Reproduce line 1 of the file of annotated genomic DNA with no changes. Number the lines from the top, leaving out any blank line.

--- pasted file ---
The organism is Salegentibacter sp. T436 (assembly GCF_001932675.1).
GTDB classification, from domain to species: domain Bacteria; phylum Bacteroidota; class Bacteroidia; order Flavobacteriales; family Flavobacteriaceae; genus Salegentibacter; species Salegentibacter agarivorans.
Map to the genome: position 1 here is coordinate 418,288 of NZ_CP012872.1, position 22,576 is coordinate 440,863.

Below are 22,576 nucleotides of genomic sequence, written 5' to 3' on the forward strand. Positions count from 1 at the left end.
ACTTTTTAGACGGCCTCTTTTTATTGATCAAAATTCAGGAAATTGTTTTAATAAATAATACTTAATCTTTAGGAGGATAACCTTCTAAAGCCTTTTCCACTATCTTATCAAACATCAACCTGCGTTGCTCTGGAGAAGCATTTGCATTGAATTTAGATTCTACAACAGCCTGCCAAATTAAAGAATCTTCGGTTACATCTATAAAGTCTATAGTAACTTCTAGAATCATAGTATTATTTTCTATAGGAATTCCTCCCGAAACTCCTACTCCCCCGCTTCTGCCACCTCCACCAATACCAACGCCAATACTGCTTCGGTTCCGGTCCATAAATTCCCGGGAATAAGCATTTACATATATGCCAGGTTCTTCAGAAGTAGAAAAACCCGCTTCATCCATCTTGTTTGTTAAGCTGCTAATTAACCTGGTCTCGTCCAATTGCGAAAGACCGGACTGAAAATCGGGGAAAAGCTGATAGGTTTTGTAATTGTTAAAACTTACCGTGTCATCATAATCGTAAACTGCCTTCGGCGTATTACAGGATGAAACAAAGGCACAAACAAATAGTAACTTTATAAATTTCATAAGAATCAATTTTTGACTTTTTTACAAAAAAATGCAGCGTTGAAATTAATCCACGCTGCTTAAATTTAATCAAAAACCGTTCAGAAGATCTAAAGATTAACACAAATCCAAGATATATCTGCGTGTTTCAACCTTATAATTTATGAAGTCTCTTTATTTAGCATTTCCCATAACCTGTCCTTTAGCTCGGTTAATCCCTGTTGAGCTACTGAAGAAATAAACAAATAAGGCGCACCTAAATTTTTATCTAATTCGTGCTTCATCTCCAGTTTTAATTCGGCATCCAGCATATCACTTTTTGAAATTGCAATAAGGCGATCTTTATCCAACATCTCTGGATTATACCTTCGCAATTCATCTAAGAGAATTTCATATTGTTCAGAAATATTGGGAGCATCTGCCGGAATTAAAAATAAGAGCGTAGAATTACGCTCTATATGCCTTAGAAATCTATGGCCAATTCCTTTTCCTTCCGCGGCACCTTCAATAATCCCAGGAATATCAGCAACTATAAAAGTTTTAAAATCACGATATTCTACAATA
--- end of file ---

The organism is Salegentibacter sp. T436 (assembly GCF_001932675.1).